Most of us have emotional triggers that we aren’t aware of until we blow up or “lose it”. These learned responses helped us to survive unpleasant situations (often in our childhood). Unfortunately, those very habits (cues/triggers, course of action or response, and rewards) that allowed us to survive in childhood now sabotage or hamper our growth and relationships.
I’m not talking about PTSD triggers: those are at another level, where it’s not merely a habit. These triggers actually require deeper assistance, such as therapy.
These habitual responses are survival tactics, often learned in our childhood. I adeptly overlook and sidestep the bigger issues when I ignore the hidden rewards of my habits. The slowing down of 2020 gave us much needed time to sit and do the inner work of looking at our survival tactics.
Even 2021 has shown me (especially on social media) how I respond to certain types of posts and comments. There are people that I have been tempted to block “for my peace of mind”. Nonetheless, my commitment to healing and working on myself continues. So, I decided that rather than block them (or engage or shoot back), I would make time to actually look at where I have lost my freedom to respond gracefully.
At age 22, I learned my first conscious and intentional life lesson in overcoming fear: you never actually stop being afraid. But that doesn’t have to paralyse you, leaving you frozen and unable to move.
Heights terrified me, anything more than five to six feet off the ground and I froze. As a kid, I still climbed trees, not entirely enjoying the experience, but too proud to admit my fear.
I recently came face to face with some shadows of my past. While I took to blogging as part of processing my feelings, I also got in touch with two other mBraining coaches (Sarah & Wendy) that I regularly do sessions with and I asked for help to process my loss of direction. I needed assistance to get in touch with my naturally evolving wisdom.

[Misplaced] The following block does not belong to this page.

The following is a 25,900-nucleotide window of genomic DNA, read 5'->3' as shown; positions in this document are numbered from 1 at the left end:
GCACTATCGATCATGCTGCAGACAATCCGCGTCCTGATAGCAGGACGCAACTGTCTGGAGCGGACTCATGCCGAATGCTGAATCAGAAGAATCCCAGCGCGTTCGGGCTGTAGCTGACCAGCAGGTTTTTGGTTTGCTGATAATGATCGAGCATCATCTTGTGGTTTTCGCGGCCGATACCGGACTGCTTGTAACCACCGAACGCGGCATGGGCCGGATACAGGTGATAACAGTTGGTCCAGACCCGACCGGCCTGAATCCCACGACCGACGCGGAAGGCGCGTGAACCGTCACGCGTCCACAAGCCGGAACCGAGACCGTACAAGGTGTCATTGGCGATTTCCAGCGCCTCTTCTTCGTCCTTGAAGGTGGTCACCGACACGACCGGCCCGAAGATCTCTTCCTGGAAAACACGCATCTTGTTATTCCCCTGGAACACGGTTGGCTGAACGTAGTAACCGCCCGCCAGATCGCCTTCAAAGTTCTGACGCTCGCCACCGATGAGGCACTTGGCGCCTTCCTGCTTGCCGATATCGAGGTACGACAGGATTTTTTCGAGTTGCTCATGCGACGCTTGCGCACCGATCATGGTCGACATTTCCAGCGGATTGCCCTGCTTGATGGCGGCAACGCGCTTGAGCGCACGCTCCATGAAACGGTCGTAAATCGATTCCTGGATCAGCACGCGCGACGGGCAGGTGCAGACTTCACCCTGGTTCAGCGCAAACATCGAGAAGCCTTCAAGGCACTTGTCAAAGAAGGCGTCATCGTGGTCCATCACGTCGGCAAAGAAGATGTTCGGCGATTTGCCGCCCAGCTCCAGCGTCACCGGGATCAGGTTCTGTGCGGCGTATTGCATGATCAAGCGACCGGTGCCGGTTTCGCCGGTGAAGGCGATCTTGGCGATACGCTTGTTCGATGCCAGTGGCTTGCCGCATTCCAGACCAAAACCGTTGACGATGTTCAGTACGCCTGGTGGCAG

I know the importance of dealing with these emotions and issues when they arise: one of the biggest mistakes I typically make is that I want to fix it for everyone else as well. Nonetheless, the only person that I can change and work on is me. I am responsible for how I respond and what I do.
Next right step
So, I found myself in a place where I needed clarity on “what is my next right step forward?”
I started off last week thinking about “what’s missing in my life?” – in the sense of what’s missing when I feel unmotivated? When I am “stuck” and failing to move forward – what have I overlooked?
Or what might be missing if I feel unable to make a “good” choice? When I am not taking care of my well-being – why do I forget to put on my oxygen mask first? Or when I am struggling with gratitude, what do I need to do?
How many times have you lost weight, only to discover that you have put it all back on again? Releasing storage from our body is not simply diet & exercise – although those are key! Exercise combats type 2 diabetes better than any medicine invented so far – but do you have what it takes to keep up with a new exercise regime and not fall back into a sedentary lifestyle?
Understanding the relationship between our fat cells, their positive role in our bodies and health, and your habits, beliefs and thought patterns is essential for a healthy life! Our fat cells serve many purposes, not simply holding fat.